WHY CHOOSE THE LAUREL MARTYN DANCE TEACHING SYSTEM (LMDTS)?
Training for dancers has a long history, and has changed considerbly over time. Once it was the domain of the professional dancer only. Today, although the professional dancer must still have a specific physique, special talent, and application, the values of dance training are recognised for everyone.
LMDTS aims to allow every student, regardless of age or accomplishment, to move beautifully, musically and expressively. The body is considered at all times as a whole, with equal importance given to arms, head and eyes, legs and feet, and all the elements of dance.
LMDTS develops understanding of what the body can achieve and the ability to use it as an instrument of expression. It is an organic and flexible program which is tailored by the teacher to suit the progression of their own students. By following this program, every body and mind can be prepared for physical activity, and each individual can achieve success.
Physical and cognitive development govern the progression of students through the program. Children begin the LMDTS Preparatory Program at the age of five, when they can understand clear, simple explanations, and can imitate demonstrated movements.
Instead of beginning with slow set exercises, enthusiastic young bodies are encouraged to move at natural speed, following innate movement patterns. Through the 10 progressions of the Preparatory Program, speed is decreased as strength of posture, understanding of movement, and control are developed.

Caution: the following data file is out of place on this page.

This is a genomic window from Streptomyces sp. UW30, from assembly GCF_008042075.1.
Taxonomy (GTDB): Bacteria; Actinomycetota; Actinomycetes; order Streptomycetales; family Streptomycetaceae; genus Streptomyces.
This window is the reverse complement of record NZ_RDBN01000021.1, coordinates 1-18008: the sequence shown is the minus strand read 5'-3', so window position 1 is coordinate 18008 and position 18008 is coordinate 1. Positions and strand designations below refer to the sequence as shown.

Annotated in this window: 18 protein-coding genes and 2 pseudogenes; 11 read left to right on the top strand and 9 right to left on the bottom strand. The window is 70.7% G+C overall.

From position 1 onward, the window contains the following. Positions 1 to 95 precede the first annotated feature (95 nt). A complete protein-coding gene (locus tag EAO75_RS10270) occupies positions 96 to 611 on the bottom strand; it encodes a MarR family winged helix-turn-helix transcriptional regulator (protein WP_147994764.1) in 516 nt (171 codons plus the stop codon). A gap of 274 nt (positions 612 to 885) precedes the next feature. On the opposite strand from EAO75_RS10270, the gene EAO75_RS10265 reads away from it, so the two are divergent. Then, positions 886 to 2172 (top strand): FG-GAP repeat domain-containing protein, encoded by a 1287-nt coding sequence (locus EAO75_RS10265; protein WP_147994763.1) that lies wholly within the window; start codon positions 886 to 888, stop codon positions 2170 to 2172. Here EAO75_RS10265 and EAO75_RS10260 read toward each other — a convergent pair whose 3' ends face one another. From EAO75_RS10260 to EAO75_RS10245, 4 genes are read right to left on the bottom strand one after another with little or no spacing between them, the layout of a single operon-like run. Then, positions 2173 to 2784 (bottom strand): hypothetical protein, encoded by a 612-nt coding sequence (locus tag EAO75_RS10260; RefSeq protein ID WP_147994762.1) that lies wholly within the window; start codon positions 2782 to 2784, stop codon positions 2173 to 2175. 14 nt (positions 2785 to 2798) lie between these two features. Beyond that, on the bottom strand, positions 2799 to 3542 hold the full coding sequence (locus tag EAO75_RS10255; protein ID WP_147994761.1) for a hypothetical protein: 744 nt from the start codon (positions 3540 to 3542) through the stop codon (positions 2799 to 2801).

Students who have completed the Preparatory Program have a sound foundation for the introduction of the basics of technique.
Classical technique proper is introduced at the age of nine or ten, when the student has developed the physical skills and concentration required. Classical dance technique places considerable strain on muscles, ligaments, tendons and joints. It also requires the ability to concentrate, and to comprehend complex movements, rhythms and spatial patterns.
The Fundamentals of Technique Program is divided into six Degrees, or stages. Progress through these stages is flexible, depending on individual development and frequency of attendance.
From the commencement of this program, particular emphasis is given to the use of epaulement, the stylized turning of the shoulders and body, together with the development of core stability and strength and flexibility of the spine.
The sequential progression of the comprehensive components of the programs develops an understanding of the best use of the body for ease of movement results in injury free training with the emphasis on technical proficiency combined with individual artistry.